35 victims are willing to come forward in a prison in order to stop sexual violence there - that's astonishing. Unfortunately the following article focuses on 4/35 prisoner litigants who have violent histories as if everyone does. At least it acknowledges a bias that makes it hard for us to see predators as victims in a different situation, and feel any kind of empathy for them, however.

Most of the other litigants are probably doing hard time, actually (which suggests more serious offenses), so they have less to lose than guys trying to keep their good time or those finally approaching parole, so I wouldn't expect to find a bunch of angels suing prisons in general, especially in class-actions. Regardless of their crimes, though, I do think these guys should get some credit for taking this on - they're doing it as much for their peers and the next generation of prisoners as they are for themselves...this is a pretty major undertaking, with significant implications, whether or not these guys win. Just filing the suit cranks up the heat on the DOJ to investigate their victimization - I don't see how the DOJ could refuse to CRIPA the place now...

Like it or not, folks, we need to protect the real bad guys we lock up as much as anyone else, especially if they are ever to return to our communities. We don't want them coming back more violated and violent than when they went to prison. Nor do we want to resort to barbarism, ourselves (I hope). Knowingly subjecting others to rape and torture twists our own heads, policies, and priorities in ways we won't recognize some day, if we don't stop and take responsibility now. So, even when convicted rapists and murderers and child molesters report that they have been raped in prison, we'd better respond wisely and make sure that this particular crisis brings out the best, not the worst, in all of us who wish to be part of the solution instead of the problam.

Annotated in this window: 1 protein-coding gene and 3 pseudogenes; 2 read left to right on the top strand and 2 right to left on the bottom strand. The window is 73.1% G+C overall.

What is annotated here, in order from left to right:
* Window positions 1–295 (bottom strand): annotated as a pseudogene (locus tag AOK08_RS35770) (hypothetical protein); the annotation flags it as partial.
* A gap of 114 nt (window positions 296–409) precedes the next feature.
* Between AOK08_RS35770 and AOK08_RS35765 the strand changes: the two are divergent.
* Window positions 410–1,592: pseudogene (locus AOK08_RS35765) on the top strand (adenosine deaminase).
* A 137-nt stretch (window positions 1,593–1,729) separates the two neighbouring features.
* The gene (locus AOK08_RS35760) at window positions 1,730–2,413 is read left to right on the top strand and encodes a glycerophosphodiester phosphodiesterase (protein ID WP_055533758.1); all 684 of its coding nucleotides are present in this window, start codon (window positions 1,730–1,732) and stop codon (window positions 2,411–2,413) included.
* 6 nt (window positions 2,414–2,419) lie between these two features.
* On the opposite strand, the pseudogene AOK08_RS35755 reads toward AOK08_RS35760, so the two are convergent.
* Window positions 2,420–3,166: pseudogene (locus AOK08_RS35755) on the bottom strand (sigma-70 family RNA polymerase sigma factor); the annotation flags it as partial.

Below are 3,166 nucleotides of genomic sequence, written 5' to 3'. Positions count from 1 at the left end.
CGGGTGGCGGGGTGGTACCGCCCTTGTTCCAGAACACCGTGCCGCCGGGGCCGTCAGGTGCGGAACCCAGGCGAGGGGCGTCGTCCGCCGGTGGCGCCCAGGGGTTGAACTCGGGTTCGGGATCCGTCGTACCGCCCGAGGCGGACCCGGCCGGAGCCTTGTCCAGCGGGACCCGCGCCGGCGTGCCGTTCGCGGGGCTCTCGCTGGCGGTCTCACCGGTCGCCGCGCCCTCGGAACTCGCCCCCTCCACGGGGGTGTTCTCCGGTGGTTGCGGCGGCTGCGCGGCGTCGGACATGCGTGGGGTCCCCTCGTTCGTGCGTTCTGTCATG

Furthermore, some things need to be said for all the rest of the prisoners vulnerable in this place. 35 VA prisoners filed suit - that's a LOT of people from one facility taking a risk that they'll be retaliated against any number of ways (including assault and murder). Suing your prison isn't a very safe thing to do while you're in it; it takes guts. Check out what's been happening with the Soy Suit litigants in Illinois.

Considering the potential consequences they're braving here, this reporter really dissed all the guys who signed on to this Virginia lawsuit. Whatever else they have done in life, no matter how horrendous, and whatever their sentence may be, prisoners can still make decisions every day to try to improve the world around them, to just be victimized and grow more vicious or self-destructive, or to hurt others. Because of the angle this lawsuit is taking, the involvement of Just Detention International, and the likelihood that these guys (and their lawyers) won't ever see a dime as a result of it (their emphasis is on reform), I think these guys all made a decision to try to make the world a little better, despite their crimes. I think that deserves some respect, if nothing else.


Va. inmates file suits to stop prison violence